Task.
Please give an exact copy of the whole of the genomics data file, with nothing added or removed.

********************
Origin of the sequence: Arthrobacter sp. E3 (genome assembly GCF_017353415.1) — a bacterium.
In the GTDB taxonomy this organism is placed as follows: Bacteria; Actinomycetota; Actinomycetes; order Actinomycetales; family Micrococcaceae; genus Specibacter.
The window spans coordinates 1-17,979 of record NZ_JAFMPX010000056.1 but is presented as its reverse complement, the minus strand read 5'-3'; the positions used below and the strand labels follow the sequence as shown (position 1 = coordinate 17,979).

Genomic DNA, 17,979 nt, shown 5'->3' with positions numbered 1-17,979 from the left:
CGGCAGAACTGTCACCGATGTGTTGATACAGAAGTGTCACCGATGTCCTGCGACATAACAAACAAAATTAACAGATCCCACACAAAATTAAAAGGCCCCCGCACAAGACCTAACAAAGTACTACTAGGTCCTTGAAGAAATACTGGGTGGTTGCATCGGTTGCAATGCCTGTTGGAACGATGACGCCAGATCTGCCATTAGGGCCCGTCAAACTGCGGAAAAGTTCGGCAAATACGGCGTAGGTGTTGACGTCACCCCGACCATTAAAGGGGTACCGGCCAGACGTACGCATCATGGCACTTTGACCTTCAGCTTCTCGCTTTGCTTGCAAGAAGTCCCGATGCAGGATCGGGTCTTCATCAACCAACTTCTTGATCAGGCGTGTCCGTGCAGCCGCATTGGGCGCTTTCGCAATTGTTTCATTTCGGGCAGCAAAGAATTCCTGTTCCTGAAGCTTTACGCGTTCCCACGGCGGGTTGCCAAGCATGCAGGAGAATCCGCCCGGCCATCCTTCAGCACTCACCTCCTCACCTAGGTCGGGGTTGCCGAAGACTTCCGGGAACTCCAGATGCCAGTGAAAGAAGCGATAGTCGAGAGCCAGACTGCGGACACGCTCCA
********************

Origin of the sequence: Arthrobacter sp. E3 (genome assembly GCF_017353415.1) — a bacterium.
In the GTDB taxonomy this organism is placed as follows: Bacteria; Actinomycetota; Actinomycetes; order Actinomycetales; family Micrococcaceae; genus Specibacter.
The window spans coordinates 1-17,979 of record NZ_JAFMPX010000056.1 but is presented as its reverse complement, the minus strand read 5'-3'; the positions used below and the strand labels follow the sequence as shown (position 1 = coordinate 17,979).

Genomic DNA, 17,979 nt, shown 5'->3' with positions numbered 1-17,979 from the left:
CGGCAGAACTGTCACCGATGTGTTGATACAGAAGTGTCACCGATGTCCTGCGACATAACAAACAAAATTAACAGATCCCACACAAAATTAAAAGGCCCCCGCACAAGACCTAACAAAGTACTACTAGGTCCTTGAAGAAATACTGGGTGGTTGCATCGGTTGCAATGCCTGTTGGAACGATGACGCCAGATCTGCCATTAGGGCCCGTCAAACTGCGGAAAAGTTCGGCAAATACGGCGTAGGTGTTGACGTCACCCCGACCATTAAAGGGGTACCGGCCAGACGTACGCATCATGGCACTTTGACCTTCAGCTTCTCGCTTTGCTTGCAAGAAGTCCCGATGCAGGATCGGGTCTTCATCAACCAACTTCTTGATCAGGCGTGTCCGTGCAGCCGCATTGGGCGCTTTCGCAATTGTTTCATTTCGGGCAGCAAAGAATTCCTGTTCCTGAAGCTTTACGCGTTCCCACGGCGGGTTGCCAAGCATGCAGGAGAATCCGCCCGGCCATCCTTCAGCACTCACCTCCTCACCTAGGTCGGGGTTGCCGAAGACTTCCGGGAACTCCAGATGCCAGTGAAAGAAGCGATAGTCGAGAGCCAGACTGCGGACACGCTCCA